Stephan Caspar/Flickr

A hundred bucks to anyone in England who can grind the length of this bench.

A hundred bucks to anyone in England who can grind the length of this bench.

Or just sit on it, for that matter. The street furniture has more twists and loop-de-loops than a Dan Brown pot-boiler; it looks as if anybody who tried to actually use it would get dumped on the ground. However, there is video proof that a flexible person can find several unusual nooks and crannies on the bench to take a load off. You just might have to visit a chiropractor quickly afterward:

"The Longest Bench" is located in the British seaside town of Littlehampton, about 20 miles west of Brighton, and was designed by odd-minded London firm Studio Weave (also the maker of this alleged salt made from human tears). While this one in Japan is currently bigger, the U.K.'s bench has evolved from its 300-seat capacity in 2010 into an 800-seat ocean monster that stretches for more than 2,000 feet, according to this report by Inthralld. It was built with the idea that Littlehamptonians could endlessly lengthen it through the years perhaps one day, it will surround the town like a Great Wall of Needless Whimsy.

The folks at Studio Weave based the design on charm bracelets, those ubiquitous pieces of modifiable, tween jewelry. They write:

The structure sinuously travels along the promenade, meandering around lampposts, bending behind bins, and ducking down into the ground to allow access between the beach and the Green....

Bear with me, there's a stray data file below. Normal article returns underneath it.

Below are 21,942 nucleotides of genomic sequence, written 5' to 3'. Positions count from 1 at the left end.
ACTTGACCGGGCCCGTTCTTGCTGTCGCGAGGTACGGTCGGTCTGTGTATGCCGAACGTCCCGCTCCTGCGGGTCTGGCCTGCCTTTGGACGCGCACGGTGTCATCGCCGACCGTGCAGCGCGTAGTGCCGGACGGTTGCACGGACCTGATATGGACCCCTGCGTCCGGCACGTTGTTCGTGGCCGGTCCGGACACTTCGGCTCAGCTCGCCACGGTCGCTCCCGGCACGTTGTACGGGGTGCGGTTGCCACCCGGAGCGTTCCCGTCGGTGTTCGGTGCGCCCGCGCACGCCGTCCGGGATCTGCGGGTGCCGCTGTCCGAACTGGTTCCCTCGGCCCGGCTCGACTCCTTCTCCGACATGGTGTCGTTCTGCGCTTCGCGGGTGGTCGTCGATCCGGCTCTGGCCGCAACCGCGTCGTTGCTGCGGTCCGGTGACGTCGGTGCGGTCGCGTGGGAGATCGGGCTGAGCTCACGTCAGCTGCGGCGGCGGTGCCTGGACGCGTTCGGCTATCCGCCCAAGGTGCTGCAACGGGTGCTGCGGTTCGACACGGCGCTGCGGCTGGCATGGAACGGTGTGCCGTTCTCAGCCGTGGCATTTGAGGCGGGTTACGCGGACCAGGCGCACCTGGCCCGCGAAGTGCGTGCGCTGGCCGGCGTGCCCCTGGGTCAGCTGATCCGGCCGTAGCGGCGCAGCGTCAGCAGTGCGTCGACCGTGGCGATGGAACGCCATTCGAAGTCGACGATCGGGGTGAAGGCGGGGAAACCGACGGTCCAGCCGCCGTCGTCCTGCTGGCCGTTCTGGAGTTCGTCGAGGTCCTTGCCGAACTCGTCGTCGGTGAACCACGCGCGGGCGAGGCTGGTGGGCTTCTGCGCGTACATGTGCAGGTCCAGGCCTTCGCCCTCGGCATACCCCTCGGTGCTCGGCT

The Longest Bench is made from thousands of hardwood bars reclaimed from sources including old seaside groynes (including Littlehampton's!) and rescued from landfill. This simple component is arrayed to accommodate the complex shapes called for by the form of the wall and the activities which take place along it. The varieties of reclaimed timbers are interspersed with splashes of bright colour wherever the bench wriggles, bends or dips.

There's also a sheltered portion that looks like the signature of somebody suffering from the DTs. For more footage of this loooong bench, try going here and here.

(Patrick Mayon/Flickr)
(Patrick Mayon/Flickr)
(Stephan Caspar/Flickr)



(Last two by Ian Southwell/Flickr)
(Longest Bench on Facebook)

About the Author

Most Popular

  1. a photo of the First Pasadena State Bank building, designed by Texas modernist architects MacKie and Kamrath. It will be demolished on July 21.
    Design

    The Lonely Death of a South Texas Skyscraper

    The First Pasadena State Bank, a 12-story modernist tower inspired by Frank Lloyd Wright, has dominated this small town near Houston since 1962.

  2. The legs of a crash-test dummy.
    Transportation

    A Clue to the Reason for Women’s Pervasive Car-Safety Problem

    Crash-test dummies are typically models of an average man. Women are 73 percent more likely to be injured in a car accident. These things are probably connected.

  3. A NASA rendering of a moon base with lunar rover from 1986.
    Life

    We Were Promised Moon Cities

    It’s been 50 years since Apollo 11 put humans on the surface of the moon. Why didn’t we stay and build a more permanent lunar base? Lots of reasons.

  4. a photo of graffiti in Bristol, UK
    Life

    What Happens to ‘Smart Cities’ When the Internet Dies?

    In the fictional dystopia of Tim Maughan’s novel Infinite Detail, our dependence on urban technology has been suddenly severed.

  5. The facade of a building in Manhattan, with an A/C unit in every window.
    Environment

    8 Charts on How Americans Use Air Conditioning

    The U.S. government’s long-running Residential Energy Consumption Survey includes a lot of data on our A/C habits—and some surprises.

×